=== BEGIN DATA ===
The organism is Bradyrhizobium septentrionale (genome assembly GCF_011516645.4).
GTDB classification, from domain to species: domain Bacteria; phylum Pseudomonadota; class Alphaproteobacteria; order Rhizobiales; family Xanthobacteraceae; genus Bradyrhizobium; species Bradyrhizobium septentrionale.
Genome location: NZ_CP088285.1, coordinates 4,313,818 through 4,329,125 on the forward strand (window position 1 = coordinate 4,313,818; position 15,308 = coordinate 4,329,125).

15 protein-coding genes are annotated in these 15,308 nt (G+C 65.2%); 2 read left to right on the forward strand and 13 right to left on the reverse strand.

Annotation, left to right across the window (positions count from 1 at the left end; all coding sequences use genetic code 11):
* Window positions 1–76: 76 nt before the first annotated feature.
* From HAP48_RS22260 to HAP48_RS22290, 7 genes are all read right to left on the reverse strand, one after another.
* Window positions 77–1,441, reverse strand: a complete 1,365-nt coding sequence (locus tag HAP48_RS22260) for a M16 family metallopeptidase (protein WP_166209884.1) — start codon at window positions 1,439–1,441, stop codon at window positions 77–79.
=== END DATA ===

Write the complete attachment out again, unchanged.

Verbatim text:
The organism is Bradyrhizobium septentrionale (genome assembly GCF_011516645.4).
GTDB classification, from domain to species: domain Bacteria; phylum Pseudomonadota; class Alphaproteobacteria; order Rhizobiales; family Xanthobacteraceae; genus Bradyrhizobium; species Bradyrhizobium septentrionale.
Genome location: NZ_CP088285.1, coordinates 4,313,818 through 4,329,125 on the forward strand (window position 1 = coordinate 4,313,818; position 15,308 = coordinate 4,329,125).

15 protein-coding genes are annotated in these 15,308 nt (G+C 65.2%); 2 read left to right on the forward strand and 13 right to left on the reverse strand.

Annotation, left to right across the window (positions count from 1 at the left end; all coding sequences use genetic code 11):
* Window positions 1–76: 76 nt before the first annotated feature.
* From HAP48_RS22260 to HAP48_RS22290, 7 genes are all read right to left on the reverse strand, one after another.
* Window positions 77–1,441, reverse strand: a complete 1,365-nt coding sequence (locus tag HAP48_RS22260) for a M16 family metallopeptidase (protein WP_166209884.1) — start codon at window positions 1,439–1,441, stop codon at window positions 77–79.